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Farm Fueled Friday 5/18

It’s Friday As many of you wind your work week down and begin to think about the possibilities of visiting the beach, cooking out in the backyard, and enjoying the great outdoors, our Santa Rosa County farmers continue to produce fresh fruits and vegetables for all of us to enjoy.  For this first week of Farm Fueled Friday, I would like to introduce you to the many different aspects of small farms in Santa Rosa County.

A big aspect of small farms in our county consists of fresh vegetable production.  We have many producers located as far south as Navarre, all the way to the Florida/Alabama state line.  These different vegetable growers use different methods of production, such as traditional in-ground production or container production.  We have several farmers who use plastic mulch to help with weed pressure, moisture control, and also to bring an earlier crop in the spring.  Our vegetable growers do a great job of supporting the local farmers markets, and Santa Rosa County is very well represented at the Palafox Farmers Market in downtown Pensacola.

Fresh fruits are also produced here in Santa Rosa County.  The county does not have as many fruit producers as vegetable producers, but blueberries are an up and coming venture for some small farmers. We can grow two different types of blueberries in Santa Rosa County.  The first is the Rabbiteye cultivars; these cultivars are generally a firm and smaller fruit.  The firmness makes the Rabbiteye more suitable for mechanical harvest than our other cultivars, the Southern highbush.  The Southern Highbush was developed by crossing the highbush varieties of Michigan and New Jersey with wild varieties in Florida.  In the 1970’s, the first Southern Highbush varieties were released from the University of Florida.  The Southern Highbush has become the blueberry of choice for commercial shipping.  The Southern Highbush, because of early flowering, is also very susceptible to spring freezes and generally need spring frost protection.  There are many other fruits that can be produced in Santa Rosa county including: peaches, apples, muscadines, satsumas, oriental persimmons, and blackberries.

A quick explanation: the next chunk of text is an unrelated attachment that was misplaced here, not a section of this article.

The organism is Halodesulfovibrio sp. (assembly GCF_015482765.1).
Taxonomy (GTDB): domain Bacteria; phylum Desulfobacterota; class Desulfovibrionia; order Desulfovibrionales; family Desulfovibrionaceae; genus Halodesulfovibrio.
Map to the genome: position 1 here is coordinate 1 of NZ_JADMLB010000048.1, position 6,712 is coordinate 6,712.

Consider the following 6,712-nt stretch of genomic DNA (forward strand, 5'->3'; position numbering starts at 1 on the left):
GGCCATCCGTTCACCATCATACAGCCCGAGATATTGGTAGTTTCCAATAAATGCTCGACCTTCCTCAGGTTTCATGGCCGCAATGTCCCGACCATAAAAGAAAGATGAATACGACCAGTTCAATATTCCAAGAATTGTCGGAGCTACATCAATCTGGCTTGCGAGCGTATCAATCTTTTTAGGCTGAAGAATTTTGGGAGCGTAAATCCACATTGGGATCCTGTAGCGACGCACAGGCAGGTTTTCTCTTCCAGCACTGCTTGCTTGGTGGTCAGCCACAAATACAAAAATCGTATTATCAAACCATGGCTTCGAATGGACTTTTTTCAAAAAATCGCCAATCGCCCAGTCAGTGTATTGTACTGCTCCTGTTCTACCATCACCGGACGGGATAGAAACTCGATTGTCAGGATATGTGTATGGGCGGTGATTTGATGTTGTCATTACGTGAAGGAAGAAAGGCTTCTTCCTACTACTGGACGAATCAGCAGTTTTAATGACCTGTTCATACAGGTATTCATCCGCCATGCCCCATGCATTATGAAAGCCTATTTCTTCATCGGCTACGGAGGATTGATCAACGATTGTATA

This brings us to one of Farm Fueled Friday’s main features.  Most weeks we will highlight one of our outstanding small farmers in Santa Rosa County to let the people of the county get to know these great people.  Our inaugural highlighted farmer is Dr. Herb Lundy.

Dr. Lundy is a blueberry and pecan grower who has served our community for his entire career.  Not only does he have a wonderful U-pick blueberry operation open to the public, but he served as a Veterinarian in Milton before his retirement.  Now he enjoys his retirement by caring for the blueberries and pecan trees on the property that he grew up on, in the Allentown community.  One great feature of his blueberry patch, named “Lundy’s Berry Patch”, is his labels for every variety on his property.  If you were to visit to pick some blueberries, ask Dr. Lundy to show you the different varieties of Rabbiteye and Southern Highbush we discussed earlier.

What is being planted?

Cotton, Peanuts, Okra, Southern Peas, Sweet Potatoes *

What is being harvested?

Squash, Zucchini, Cucumbers, Beans *

Production Notes:

This section will become more specific in the future, but for now here is a great publication on vegetable gardening in Florida.


*This list is a highlight, not comprehensive.

Permanent link to this article: http://santarosa.ifas.ufl.edu/hort/2012/05/18/food-fueled-friday-518/